If you have a general idea of a name and age of a person, you might be able to find an exact name, date of birth and name of head of household by looking through census reports. These reports also contain the names of all members of the household, including all children living in the home.
Regarding this, Linda spoke about a boy who was born in 1851. She knew where he was born, and was sure he would be found with his parents in the 1860 census; not so – he had been “farmed out” and didn’t live with his parents, which led to a dead-end. On the other hand, I was able to discover the provenance of my Cherokee ancestors by looking through census records from 1850.
Other Genealogical Resources
Church records are an excellent source for genealogical research. These records contain the full name, date of birth, gender, parents’ names (many times, these birth records will also give the mother’s maiden name), the child’s state of health, etc. Church records also consist in marriage registers and death registers. Most churches allow genealogists to use their records free of charge, but some will ask for either a set fee or an offering. Some churches, like the Church of Jesus Christ of Latter Day Saints, even have local family research centers open to all comers.
During one of my many conversations regarding our family’s history with my maternal grandmother, she mentioned an older sister that had died before any of the other children were born, at about the age of two years. She remembered her name as being Margaret, but nothing else. While spending time in Folkestone, Kent, England, I thought I’d take a look around at the cemetery to see if I could find her grave and that of my great-grandfather. The vicar of the local parish led me to the graves, where I was able to find the full name, date of birth and death date of both my great-aunt and my great-grandfather.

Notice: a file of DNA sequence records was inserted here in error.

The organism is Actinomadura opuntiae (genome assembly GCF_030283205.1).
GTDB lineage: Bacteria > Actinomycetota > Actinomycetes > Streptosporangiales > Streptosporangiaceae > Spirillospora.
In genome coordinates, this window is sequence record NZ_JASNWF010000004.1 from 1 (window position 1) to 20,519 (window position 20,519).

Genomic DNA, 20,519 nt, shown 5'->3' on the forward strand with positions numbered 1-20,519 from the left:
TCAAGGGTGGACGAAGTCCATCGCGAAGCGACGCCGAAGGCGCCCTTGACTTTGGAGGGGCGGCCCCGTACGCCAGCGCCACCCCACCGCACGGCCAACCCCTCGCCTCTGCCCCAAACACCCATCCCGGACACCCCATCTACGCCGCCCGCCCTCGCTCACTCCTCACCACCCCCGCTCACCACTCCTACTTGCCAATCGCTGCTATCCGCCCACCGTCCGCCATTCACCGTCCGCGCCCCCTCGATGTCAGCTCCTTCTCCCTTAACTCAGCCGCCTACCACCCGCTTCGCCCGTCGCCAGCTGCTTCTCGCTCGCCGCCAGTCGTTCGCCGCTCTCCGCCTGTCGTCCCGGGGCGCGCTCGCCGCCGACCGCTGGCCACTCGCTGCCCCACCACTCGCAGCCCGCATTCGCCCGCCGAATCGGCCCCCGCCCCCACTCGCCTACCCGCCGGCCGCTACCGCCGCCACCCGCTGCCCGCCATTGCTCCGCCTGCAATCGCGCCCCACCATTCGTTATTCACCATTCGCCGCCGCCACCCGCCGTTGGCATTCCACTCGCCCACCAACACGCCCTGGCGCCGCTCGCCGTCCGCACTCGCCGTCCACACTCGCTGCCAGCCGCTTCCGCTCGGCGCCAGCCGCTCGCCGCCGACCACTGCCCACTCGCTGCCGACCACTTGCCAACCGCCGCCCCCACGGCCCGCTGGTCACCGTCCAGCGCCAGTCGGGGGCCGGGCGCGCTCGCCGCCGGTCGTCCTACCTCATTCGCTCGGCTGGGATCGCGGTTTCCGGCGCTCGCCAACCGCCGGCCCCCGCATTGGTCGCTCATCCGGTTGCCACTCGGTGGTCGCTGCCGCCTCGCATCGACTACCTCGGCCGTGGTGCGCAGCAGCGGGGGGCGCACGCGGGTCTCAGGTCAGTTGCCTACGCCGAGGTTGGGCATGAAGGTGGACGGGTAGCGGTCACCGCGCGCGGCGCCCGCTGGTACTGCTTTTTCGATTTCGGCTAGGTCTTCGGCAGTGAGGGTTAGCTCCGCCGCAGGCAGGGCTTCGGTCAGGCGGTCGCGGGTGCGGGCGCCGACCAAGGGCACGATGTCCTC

It’s important to remember that many church records, especially those in foreign countries or pre- twentieth century, may be written in a foreign language, very possibly Latin. It is a good idea to learn a few topic-related words in the language with which you will be dealing.
Another item to keep in mind is a change of writing styles, even from one registrar to the next. Script in one language is not always the same as it is in another; even British script differs quite often from American. If you are unsure of a name or a page number, try every possible interpretation until you find what you are looking for. Changes in the spelling of a name may also change from one generation to the next.
While going through social security records not only did I find my husband’s paternal grandfather who had gone from Sicily to Pennsylvania in 1913, but also a whole series of cousins that he didn’t even know existed!
Family history books are another source for stories involving ancestors. Linda was able to find her missing ancestor in such a book. She said, “The name I was looking for, turned out to be a family name that had been passed on down a few generations. I sort of feel silly for not realizing that name was a family name, but I was excited at the same time, as I had done all the work and found them.”
As Linda said, searching for a family member and then finding him or her is exciting, like finding a buried treasure, but better.
- Personal interview with Ms. Linda Williams